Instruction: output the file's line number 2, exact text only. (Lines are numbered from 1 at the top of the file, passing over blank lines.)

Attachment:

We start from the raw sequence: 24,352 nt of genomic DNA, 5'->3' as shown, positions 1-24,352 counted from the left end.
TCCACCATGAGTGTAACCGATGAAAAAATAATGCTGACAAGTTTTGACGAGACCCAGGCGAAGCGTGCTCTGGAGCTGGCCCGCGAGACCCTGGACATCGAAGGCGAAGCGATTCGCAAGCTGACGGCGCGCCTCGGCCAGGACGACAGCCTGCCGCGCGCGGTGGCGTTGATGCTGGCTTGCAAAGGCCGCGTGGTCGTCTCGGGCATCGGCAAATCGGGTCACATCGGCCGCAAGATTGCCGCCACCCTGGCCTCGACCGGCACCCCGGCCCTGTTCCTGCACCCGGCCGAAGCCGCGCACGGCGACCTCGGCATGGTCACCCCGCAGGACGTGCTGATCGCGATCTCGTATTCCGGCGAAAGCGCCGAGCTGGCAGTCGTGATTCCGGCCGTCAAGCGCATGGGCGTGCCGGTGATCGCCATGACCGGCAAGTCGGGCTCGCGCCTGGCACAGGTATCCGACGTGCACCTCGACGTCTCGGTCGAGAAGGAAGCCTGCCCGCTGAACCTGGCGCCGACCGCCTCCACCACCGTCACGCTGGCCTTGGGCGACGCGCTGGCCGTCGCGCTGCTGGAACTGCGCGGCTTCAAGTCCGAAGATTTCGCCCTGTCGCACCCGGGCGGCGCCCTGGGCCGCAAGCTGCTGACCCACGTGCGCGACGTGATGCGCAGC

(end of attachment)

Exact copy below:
TCCACCATGAGTGTAACCGATGAAAAAATAATGCTGACAAGTTTTGACGAGACCCAGGCGAAGCGTGCTCTGGAGCTGGCCCGCGAGACCCTGGACATCGAAGGCGAAGCGATTCGCAAGCTGACGGCGCGCCTCGGCCAGGACGACAGCCTGCCGCGCGCGGTGGCGTTGATGCTGGCTTGCAAAGGCCGCGTGGTCGTCTCGGGCATCGGCAAATCGGGTCACATCGGCCGCAAGATTGCCGCCACCCTGGCCTCGACCGGCACCCCGGCCCTGTTCCTGCACCCGGCCGAAGCCGCGCACGGCGACCTCGGCATGGTCACCCCGCAGGACGTGCTGATCGCGATCTCGTATTCCGGCGAAAGCGCCGAGCTGGCAGTCGTGATTCCGGCCGTCAAGCGCATGGGCGTGCCGGTGATCGCCATGACCGGCAAGTCGGGCTCGCGCCTGGCACAGGTATCCGACGTGCACCTCGACGTCTCGGTCGAGAAGGAAGCCTGCCCGCTGAACCTGGCGCCGACCGCCTCCACCACCGTCACGCTGGCCTTGGGCGACGCGCTGGCCGTCGCGCTGCTGGAACTGCGCGGCTTCAAGTCCGAAGATTTCGCCCTGTCGCACCCGGGCGGCGCCCTGGGCCGCAAGCTGCTGACCCACGTGCGCGACGTGATGCGCAGC